The correspondence ranges between 1937 and the year of his death 1959 and he writes to friends, agents, editors, fellow novelists, publishers and Hollywood moguls with passion and aplomb. Because I am teaching his noir masterpiece THE LONG GOODBYE this semester, I was especially interested in the letters referring to its evolution and Chandler's writing process. How he struggled with that book. Rewrote and rewrote until he got it right. And, boy, did he get it right.

What moved me most was his gorgeous affection for his wife Cissy Pascal and how devastated he was by her death:

"She was the beat of my heart for thirty years. She was the music heard faintly at the edge of sound. It was my great and now useless regret that I never wrote anything worth her attention, no book that I could dedicate to her. I planned it. I thought of it, but I never wrote it....Saying goodbye to your loved one in your mind is not the same thing as closing her eyes and knowing they will never open again....For thirty years, ten months and four days, she was the light of my life, my whole ambition. Anything else I did was just the fire for her to warm her hands at....All us tough guys are sentimentalists at heart."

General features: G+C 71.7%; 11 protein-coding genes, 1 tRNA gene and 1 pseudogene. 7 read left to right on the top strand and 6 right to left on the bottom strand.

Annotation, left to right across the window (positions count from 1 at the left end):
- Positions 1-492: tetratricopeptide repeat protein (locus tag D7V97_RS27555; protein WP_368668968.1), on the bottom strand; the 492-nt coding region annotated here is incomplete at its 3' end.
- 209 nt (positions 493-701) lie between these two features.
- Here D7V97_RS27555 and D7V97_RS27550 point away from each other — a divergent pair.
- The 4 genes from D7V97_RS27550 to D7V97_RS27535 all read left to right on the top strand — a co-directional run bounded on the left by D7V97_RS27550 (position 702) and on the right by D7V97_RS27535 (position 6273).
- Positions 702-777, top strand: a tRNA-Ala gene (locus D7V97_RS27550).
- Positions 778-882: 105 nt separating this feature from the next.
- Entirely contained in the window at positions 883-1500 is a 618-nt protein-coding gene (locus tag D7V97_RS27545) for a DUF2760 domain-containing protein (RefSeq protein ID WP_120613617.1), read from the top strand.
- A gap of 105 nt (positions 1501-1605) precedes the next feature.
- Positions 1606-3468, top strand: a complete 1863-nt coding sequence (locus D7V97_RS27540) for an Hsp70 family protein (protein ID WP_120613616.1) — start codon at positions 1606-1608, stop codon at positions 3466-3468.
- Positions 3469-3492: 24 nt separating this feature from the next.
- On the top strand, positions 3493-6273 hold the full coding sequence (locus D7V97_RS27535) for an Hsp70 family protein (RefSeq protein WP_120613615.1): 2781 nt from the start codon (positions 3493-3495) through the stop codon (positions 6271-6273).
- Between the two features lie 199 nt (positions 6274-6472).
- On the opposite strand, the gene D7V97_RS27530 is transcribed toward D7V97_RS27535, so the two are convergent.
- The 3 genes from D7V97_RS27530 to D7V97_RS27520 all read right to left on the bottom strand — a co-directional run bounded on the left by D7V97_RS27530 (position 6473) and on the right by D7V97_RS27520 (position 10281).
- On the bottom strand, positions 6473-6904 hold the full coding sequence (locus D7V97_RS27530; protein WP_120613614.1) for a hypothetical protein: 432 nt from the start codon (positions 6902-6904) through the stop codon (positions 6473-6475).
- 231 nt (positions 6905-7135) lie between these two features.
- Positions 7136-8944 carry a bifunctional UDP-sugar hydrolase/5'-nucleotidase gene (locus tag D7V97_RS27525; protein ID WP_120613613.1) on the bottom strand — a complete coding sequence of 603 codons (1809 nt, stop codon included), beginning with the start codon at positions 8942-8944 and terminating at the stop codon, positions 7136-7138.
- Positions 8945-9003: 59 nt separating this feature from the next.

To have lived a love like theirs must have been something.

When I turned the final page in the collection I found myself wishing I'd been lucky enough to have known Chandler and to have been engaged in an ongoing, stimulating, life-affirming correspondence with him. He was a generous spirit.

Wednesday, August 22, 2012

THE FAULT IN OUR STARS by John Green (2012) Dutton Books, 303 pages

"The fault, dear Brutus, is not in our stars, but in ourselves." ~Shakespeare, JULIUS CAESAR

Spending my workdays talking about literature in the exclusive company of teenaged boys, I am always looking for new titles that will engage even the most reluctant adolescent reader and woo them with beguiling characters and narrative drive. That THE FAULT IN OUR STARS has both and also opens the opportunity to rattle on about Shakespeare and T.S. Eliot and the book that changed your life makes it an undeniable fit for my @TeenBoyLitCrit classroom.